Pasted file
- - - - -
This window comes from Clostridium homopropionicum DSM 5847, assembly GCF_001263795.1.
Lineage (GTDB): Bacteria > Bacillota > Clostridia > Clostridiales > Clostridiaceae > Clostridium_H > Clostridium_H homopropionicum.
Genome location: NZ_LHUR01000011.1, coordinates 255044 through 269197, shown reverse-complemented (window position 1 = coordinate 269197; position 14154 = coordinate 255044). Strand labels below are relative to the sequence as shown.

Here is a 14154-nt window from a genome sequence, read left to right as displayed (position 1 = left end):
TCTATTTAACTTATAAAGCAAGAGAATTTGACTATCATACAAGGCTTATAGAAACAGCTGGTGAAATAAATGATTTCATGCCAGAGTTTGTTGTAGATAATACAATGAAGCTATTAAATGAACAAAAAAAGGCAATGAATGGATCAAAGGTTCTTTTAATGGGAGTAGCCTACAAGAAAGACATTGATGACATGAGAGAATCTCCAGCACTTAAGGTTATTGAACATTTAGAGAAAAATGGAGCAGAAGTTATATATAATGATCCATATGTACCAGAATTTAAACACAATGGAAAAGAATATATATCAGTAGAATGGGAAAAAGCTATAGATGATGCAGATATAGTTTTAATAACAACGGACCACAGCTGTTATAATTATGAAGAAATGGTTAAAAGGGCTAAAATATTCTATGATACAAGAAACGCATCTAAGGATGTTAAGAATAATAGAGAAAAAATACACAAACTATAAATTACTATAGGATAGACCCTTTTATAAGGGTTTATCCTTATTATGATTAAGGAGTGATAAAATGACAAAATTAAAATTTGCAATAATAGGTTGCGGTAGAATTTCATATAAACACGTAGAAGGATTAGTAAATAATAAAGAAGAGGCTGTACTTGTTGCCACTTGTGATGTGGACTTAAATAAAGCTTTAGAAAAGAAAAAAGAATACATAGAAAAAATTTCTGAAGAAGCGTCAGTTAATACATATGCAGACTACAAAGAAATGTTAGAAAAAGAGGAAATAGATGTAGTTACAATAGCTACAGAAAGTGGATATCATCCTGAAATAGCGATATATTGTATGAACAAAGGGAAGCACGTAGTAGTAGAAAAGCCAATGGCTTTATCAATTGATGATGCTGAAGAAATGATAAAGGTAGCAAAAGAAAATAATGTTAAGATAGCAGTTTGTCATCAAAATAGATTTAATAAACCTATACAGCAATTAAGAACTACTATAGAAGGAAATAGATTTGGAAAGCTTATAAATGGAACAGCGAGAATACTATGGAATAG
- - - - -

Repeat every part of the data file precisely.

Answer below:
This window comes from Clostridium homopropionicum DSM 5847, assembly GCF_001263795.1.
Lineage (GTDB): Bacteria > Bacillota > Clostridia > Clostridiales > Clostridiaceae > Clostridium_H > Clostridium_H homopropionicum.
Genome location: NZ_LHUR01000011.1, coordinates 255044 through 269197, shown reverse-complemented (window position 1 = coordinate 269197; position 14154 = coordinate 255044). Strand labels below are relative to the sequence as shown.

Here is a 14154-nt window from a genome sequence, read left to right as displayed (position 1 = left end):
TCTATTTAACTTATAAAGCAAGAGAATTTGACTATCATACAAGGCTTATAGAAACAGCTGGTGAAATAAATGATTTCATGCCAGAGTTTGTTGTAGATAATACAATGAAGCTATTAAATGAACAAAAAAAGGCAATGAATGGATCAAAGGTTCTTTTAATGGGAGTAGCCTACAAGAAAGACATTGATGACATGAGAGAATCTCCAGCACTTAAGGTTATTGAACATTTAGAGAAAAATGGAGCAGAAGTTATATATAATGATCCATATGTACCAGAATTTAAACACAATGGAAAAGAATATATATCAGTAGAATGGGAAAAAGCTATAGATGATGCAGATATAGTTTTAATAACAACGGACCACAGCTGTTATAATTATGAAGAAATGGTTAAAAGGGCTAAAATATTCTATGATACAAGAAACGCATCTAAGGATGTTAAGAATAATAGAGAAAAAATACACAAACTATAAATTACTATAGGATAGACCCTTTTATAAGGGTTTATCCTTATTATGATTAAGGAGTGATAAAATGACAAAATTAAAATTTGCAATAATAGGTTGCGGTAGAATTTCATATAAACACGTAGAAGGATTAGTAAATAATAAAGAAGAGGCTGTACTTGTTGCCACTTGTGATGTGGACTTAAATAAAGCTTTAGAAAAGAAAAAAGAATACATAGAAAAAATTTCTGAAGAAGCGTCAGTTAATACATATGCAGACTACAAAGAAATGTTAGAAAAAGAGGAAATAGATGTAGTTACAATAGCTACAGAAAGTGGATATCATCCTGAAATAGCGATATATTGTATGAACAAAGGGAAGCACGTAGTAGTAGAAAAGCCAATGGCTTTATCAATTGATGATGCTGAAGAAATGATAAAGGTAGCAAAAGAAAATAATGTTAAGATAGCAGTTTGTCATCAAAATAGATTTAATAAACCTATACAGCAATTAAGAACTACTATAGAAGGAAATAGATTTGGAAAGCTTATAAATGGAACAGCGAGAATACTATGGAATAG